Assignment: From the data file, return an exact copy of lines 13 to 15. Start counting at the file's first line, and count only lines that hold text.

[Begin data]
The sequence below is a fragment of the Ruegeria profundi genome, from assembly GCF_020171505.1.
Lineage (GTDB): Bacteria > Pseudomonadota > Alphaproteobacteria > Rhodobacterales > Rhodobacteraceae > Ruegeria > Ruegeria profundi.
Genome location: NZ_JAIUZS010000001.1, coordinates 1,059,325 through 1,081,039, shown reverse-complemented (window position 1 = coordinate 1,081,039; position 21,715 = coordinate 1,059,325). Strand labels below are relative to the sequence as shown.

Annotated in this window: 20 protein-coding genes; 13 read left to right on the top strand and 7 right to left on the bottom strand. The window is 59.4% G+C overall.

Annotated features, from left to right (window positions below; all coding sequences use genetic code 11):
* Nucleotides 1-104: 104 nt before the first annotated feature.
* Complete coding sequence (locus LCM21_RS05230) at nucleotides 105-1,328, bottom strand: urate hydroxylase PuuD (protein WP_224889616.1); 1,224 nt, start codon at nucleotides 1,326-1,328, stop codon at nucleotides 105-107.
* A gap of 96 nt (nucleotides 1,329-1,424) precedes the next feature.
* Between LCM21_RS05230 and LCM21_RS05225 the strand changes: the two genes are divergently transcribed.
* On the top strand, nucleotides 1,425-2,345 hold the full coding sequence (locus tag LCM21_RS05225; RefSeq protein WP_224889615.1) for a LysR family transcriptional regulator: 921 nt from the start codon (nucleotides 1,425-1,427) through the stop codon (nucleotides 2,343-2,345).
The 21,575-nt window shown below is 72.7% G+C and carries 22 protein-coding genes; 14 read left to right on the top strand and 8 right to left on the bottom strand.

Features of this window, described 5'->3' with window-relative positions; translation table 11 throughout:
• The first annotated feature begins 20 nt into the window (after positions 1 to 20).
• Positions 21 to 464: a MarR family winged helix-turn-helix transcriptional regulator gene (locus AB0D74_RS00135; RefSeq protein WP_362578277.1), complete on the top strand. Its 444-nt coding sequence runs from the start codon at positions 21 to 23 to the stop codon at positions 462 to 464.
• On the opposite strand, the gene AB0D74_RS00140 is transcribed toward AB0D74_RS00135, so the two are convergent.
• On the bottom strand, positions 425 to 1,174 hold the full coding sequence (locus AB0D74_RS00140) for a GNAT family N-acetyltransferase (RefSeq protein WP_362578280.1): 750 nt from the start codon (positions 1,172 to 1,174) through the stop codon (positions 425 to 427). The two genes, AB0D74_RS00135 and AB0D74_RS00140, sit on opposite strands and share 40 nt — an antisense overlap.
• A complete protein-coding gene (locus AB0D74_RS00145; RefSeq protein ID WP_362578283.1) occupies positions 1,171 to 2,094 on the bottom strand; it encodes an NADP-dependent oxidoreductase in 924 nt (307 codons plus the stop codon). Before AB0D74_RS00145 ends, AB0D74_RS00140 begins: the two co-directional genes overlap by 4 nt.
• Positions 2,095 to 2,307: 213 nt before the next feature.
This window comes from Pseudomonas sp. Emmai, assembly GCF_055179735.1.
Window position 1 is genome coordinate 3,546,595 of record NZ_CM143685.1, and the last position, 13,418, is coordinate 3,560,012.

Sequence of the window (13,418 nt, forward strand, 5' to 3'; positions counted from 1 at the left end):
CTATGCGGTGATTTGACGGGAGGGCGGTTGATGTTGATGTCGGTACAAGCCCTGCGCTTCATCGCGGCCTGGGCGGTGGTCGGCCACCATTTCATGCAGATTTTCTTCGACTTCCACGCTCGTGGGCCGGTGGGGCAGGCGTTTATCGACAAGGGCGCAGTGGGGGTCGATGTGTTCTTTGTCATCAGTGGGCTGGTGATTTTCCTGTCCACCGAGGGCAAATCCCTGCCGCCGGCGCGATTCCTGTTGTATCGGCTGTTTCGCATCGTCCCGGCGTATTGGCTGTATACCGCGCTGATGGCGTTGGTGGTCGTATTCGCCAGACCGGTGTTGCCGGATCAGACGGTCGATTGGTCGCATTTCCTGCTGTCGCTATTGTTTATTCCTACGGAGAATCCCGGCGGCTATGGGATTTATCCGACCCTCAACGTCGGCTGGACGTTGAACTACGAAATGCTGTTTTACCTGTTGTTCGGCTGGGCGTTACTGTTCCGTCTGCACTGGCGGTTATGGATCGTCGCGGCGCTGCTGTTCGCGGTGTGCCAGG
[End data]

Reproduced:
• The first annotated feature begins 20 nt into the window (after positions 1 to 20).
• Positions 21 to 464: a MarR family winged helix-turn-helix transcriptional regulator gene (locus AB0D74_RS00135; RefSeq protein WP_362578277.1), complete on the top strand. Its 444-nt coding sequence runs from the start codon at positions 21 to 23 to the stop codon at positions 462 to 464.
• On the opposite strand, the gene AB0D74_RS00140 is transcribed toward AB0D74_RS00135, so the two are convergent.